- For evaluators’ eyes only (21/07/2018)
- Reconciliation Week and findings from an Aboriginal health evaluation (04/06/2016)
- Evaluation amidst complexity: 8 questions evaluators should ask (04/12/2015)
- To count or not to count: Australian population data (20/02/2015)
- My pick of readings on scaling up health interventions amid complexity (12/12/2014)
That Mencken quote
Friday, 30th December
It’s tragic when a good quote is ruined by its context. Versions of the HL Menken quip about simple solutions to complex problems delights those of us who love wicked problems. A common version of the quote is “For every complex problem there is an answer that is clear, simple, and wrong.”
After thirty years of education I shouldn’t repeat a quote without verifying its source, especially since it is so easy to do so these days. Only a few clicks revealed that the real quote — or at least one published in 1921 (in the version I saw) in Prejudices: The Second Series goes, less elegantly, like this:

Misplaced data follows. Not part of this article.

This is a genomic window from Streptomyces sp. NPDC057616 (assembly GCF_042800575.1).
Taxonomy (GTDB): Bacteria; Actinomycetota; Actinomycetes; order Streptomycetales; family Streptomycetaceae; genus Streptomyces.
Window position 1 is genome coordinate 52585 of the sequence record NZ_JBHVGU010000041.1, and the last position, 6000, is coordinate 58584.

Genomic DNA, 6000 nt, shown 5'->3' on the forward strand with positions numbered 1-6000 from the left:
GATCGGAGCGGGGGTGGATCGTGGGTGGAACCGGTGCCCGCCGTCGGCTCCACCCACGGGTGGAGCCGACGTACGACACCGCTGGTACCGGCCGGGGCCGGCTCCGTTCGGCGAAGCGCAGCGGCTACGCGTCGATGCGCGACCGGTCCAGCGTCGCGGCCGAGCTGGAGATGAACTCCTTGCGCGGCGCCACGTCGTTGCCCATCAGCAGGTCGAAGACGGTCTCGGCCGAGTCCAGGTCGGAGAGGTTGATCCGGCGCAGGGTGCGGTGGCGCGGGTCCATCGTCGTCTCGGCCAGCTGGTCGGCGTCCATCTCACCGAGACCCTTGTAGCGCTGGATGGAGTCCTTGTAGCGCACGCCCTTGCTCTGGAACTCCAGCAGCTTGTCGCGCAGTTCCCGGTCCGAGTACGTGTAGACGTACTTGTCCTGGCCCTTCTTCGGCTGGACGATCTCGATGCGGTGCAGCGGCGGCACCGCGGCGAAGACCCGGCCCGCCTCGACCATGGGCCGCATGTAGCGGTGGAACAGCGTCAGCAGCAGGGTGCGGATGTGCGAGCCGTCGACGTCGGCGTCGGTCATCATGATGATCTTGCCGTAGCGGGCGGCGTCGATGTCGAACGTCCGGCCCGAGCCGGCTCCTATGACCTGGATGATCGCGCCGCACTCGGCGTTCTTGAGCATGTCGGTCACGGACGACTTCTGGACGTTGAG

“Explanations exist; they have existed for all time; there is always a well-known solution to every human problem neat, plausible and wrong.”
But it gets worse. The extravagantly punctuated sentence comes from an essay titled The Divine Afflatus. The explanation Mencken seeks is for why creative people – composers, artists, literary critics — are only creative in short bursts. Afflatus means “a sudden rush of creative impulse or inspiration, often attributed to divine influence” but Mencken, as any reader of Wikipedia knows, the word flatulence has the same etymology. You guessed it, his explanation for the vexed problem is indigestion.
For wicked problems there is not even a straight-forward quote.